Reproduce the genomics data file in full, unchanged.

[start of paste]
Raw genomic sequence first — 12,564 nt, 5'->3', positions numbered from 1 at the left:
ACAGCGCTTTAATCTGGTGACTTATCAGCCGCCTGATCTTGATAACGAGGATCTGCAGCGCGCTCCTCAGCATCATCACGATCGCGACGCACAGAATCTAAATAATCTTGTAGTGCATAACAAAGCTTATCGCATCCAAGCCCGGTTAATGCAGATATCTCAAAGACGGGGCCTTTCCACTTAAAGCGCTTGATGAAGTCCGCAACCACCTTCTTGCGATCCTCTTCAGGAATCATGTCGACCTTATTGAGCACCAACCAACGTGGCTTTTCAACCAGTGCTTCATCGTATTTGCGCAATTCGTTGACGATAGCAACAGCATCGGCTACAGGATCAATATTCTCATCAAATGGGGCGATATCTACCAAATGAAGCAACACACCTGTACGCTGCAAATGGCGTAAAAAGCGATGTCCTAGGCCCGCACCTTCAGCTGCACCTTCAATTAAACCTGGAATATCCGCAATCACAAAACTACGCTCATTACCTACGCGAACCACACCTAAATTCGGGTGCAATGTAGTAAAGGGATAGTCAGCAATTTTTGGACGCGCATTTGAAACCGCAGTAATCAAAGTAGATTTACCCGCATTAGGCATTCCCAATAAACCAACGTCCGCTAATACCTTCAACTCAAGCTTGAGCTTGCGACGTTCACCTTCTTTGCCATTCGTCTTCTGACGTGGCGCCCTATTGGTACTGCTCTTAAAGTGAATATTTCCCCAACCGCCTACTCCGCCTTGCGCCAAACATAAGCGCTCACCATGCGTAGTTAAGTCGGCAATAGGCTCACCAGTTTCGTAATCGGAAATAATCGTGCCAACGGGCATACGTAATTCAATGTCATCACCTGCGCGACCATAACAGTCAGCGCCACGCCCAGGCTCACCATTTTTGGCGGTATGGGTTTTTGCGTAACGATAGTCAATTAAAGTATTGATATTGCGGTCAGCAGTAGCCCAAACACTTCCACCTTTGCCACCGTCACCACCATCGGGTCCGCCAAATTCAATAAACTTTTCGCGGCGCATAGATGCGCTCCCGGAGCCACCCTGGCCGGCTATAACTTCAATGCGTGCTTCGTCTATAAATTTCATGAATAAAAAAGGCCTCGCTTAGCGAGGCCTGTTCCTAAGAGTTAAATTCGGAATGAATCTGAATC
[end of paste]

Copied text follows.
Raw genomic sequence first — 12,564 nt, 5'->3', positions numbered from 1 at the left:
ACAGCGCTTTAATCTGGTGACTTATCAGCCGCCTGATCTTGATAACGAGGATCTGCAGCGCGCTCCTCAGCATCATCACGATCGCGACGCACAGAATCTAAATAATCTTGTAGTGCATAACAAAGCTTATCGCATCCAAGCCCGGTTAATGCAGATATCTCAAAGACGGGGCCTTTCCACTTAAAGCGCTTGATGAAGTCCGCAACCACCTTCTTGCGATCCTCTTCAGGAATCATGTCGACCTTATTGAGCACCAACCAACGTGGCTTTTCAACCAGTGCTTCATCGTATTTGCGCAATTCGTTGACGATAGCAACAGCATCGGCTACAGGATCAATATTCTCATCAAATGGGGCGATATCTACCAAATGAAGCAACACACCTGTACGCTGCAAATGGCGTAAAAAGCGATGTCCTAGGCCCGCACCTTCAGCTGCACCTTCAATTAAACCTGGAATATCCGCAATCACAAAACTACGCTCATTACCTACGCGAACCACACCTAAATTCGGGTGCAATGTAGTAAAGGGATAGTCAGCAATTTTTGGACGCGCATTTGAAACCGCAGTAATCAAAGTAGATTTACCCGCATTAGGCATTCCCAATAAACCAACGTCCGCTAATACCTTCAACTCAAGCTTGAGCTTGCGACGTTCACCTTCTTTGCCATTCGTCTTCTGACGTGGCGCCCTATTGGTACTGCTCTTAAAGTGAATATTTCCCCAACCGCCTACTCCGCCTTGCGCCAAACATAAGCGCTCACCATGCGTAGTTAAGTCGGCAATAGGCTCACCAGTTTCGTAATCGGAAATAATCGTGCCAACGGGCATACGTAATTCAATGTCATCACCTGCGCGACCATAACAGTCAGCGCCACGCCCAGGCTCACCATTTTTGGCGGTATGGGTTTTTGCGTAACGATAGTCAATTAAAGTATTGATATTGCGGTCAGCAGTAGCCCAAACACTTCCACCTTTGCCACCGTCACCACCATCGGGTCCGCCAAATTCAATAAACTTTTCGCGGCGCATAGATGCGCTCCCGGAGCCACCCTGGCCGGCTATAACTTCAATGCGTGCTTCGTCTATAAATTTCATGAATAAAAAAGGCCTCGCTTAGCGAGGCCTGTTCCTAAGAGTTAAATTCGGAATGAATCTGAATC